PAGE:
“The whole system in Lebanon is set up based on a binary gender system, including prison and police stations. If [for example] a trans woman is arrested, she will frequently be placed in a holding cell for men.”
Yara (not her real name) presents as male and is transitioning to female. She spoke to Al Jazeera on the condition of anonymity.
She said that there is widespread fear of Lebanon’s Internal Security Forces, which are responsible for “maintaining public order”.
“We fear that someone might call security and accuse us of perversion; this creates a lot of anxiety,” Yara said. “When they drag an LGBT person to jail and torture and abuse them, they believe they are doing something right, removing something ‘bad’ from society.”
Yara confirmed that mismatched identification records makes access to employment a monumental barrier, forcing many to leave the country once gender realignment surgery is completed. Once her transition is complete, she too will try and leave Lebanon.
As for surgery, trans men and women elect to have the procedure in North America, Europe and Thailand as there are few facilities in Lebanon which perform the surgery, and they are not only considered inferior quality but also pose a risk.
Some doctors object to the procedure, and it is not unheard of for “deeply religious” psychiatrists to attempt to persuade patients not to go ahead with it, Yara said.
Access to healthcare relating to gender realignment is difficult and expensive, she added, and is not covered sufficiently by social security or most insurers.
The recent ruling, Yara added, “came as a bit of a surprise” and was a “positive” development.
“When the law recognises a certain minority, it empowers them…This was an authority saying that these people exist and they need our care,” she said, speaking from Beirut.
When the law recognises a certain minority, it empowers them…This was an authority saying that these people exist and they need our car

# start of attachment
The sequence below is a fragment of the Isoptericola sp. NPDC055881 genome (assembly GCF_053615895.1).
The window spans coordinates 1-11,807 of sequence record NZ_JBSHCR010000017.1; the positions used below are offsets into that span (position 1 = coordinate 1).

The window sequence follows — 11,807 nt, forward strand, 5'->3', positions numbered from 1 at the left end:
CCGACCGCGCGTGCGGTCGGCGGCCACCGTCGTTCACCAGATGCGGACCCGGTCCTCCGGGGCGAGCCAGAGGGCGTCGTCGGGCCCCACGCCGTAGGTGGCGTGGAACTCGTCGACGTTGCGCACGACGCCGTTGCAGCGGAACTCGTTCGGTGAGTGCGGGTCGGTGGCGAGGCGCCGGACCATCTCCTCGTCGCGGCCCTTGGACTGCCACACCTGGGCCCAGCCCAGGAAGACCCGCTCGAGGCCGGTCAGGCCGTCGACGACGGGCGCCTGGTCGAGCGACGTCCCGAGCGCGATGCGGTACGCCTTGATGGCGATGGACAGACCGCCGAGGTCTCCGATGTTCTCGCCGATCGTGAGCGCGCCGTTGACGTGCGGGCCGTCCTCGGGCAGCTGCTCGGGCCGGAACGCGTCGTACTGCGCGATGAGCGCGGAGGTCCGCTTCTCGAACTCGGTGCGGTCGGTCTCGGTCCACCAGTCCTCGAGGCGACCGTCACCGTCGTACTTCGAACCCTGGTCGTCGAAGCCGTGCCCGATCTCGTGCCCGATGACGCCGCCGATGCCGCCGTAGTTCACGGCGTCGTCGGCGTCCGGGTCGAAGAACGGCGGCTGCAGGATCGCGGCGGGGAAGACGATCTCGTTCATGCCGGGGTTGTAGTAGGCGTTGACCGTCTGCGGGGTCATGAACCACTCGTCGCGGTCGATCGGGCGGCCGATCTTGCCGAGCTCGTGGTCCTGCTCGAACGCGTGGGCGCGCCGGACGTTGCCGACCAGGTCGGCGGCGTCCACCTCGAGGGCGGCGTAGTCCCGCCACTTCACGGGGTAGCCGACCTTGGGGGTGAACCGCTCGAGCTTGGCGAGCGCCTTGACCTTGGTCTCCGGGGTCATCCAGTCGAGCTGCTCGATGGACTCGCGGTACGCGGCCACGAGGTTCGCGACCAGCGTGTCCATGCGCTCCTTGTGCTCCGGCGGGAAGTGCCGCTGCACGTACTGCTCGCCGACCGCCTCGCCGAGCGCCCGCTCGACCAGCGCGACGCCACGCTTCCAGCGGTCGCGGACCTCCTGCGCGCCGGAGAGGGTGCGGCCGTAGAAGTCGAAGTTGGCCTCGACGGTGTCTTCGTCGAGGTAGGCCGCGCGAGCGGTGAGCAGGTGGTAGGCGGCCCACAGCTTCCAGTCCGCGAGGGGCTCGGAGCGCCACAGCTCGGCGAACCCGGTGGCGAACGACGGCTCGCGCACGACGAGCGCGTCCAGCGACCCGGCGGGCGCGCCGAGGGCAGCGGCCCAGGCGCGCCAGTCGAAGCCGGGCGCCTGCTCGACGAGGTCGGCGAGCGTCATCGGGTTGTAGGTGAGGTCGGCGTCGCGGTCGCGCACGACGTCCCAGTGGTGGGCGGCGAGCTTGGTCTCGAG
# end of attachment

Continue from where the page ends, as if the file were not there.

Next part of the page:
Aside from the case, a sense of cautious optimism is growing elsewhere. In terms of LGBT support from activists and non-government organisations, a network is growing.
As well as Helem, there is the Arab Foundation for Freedoms and Equality and Marsa centre for sexual health, among others.
But at the state level, an incredible amount needs to be done, Zeidan, Yara and Youmna Makhlouf, an attorney with Legal Agenda, a local non-profit advocacy group, all agree.
“Seeing judges recognise the complexity of the issue – that’s something very positive…and because of this decision, the media is interested. There has been positive coverage of the transgender community’s situation, which in turn puts them in a better position in society,” Makhlouf told Al Jazeera.
“[But] of course [the ruling] is not enough. It doesn’t mean all of the problems regarding transgenders in Lebanon are solved.”
Makhlouf has around 20 transgender clients who seek her legal advice.
“There are much bigger problems, like not having a job, turning to prostitution, encountering physical violence and not having access to a legal system when you are in sex work.
“In the criminal code, there is no incrimination of transgender – the problem is that some people would be rejected.
“After this ruling from a court of appeal, maybe things can evolve,” Makhlouf pondered. “It should also involve the coverage of medical treatment… It’s too soon to say about these things. This will be built upon.”
Follow Anealla Safdar on Twitter: @anealla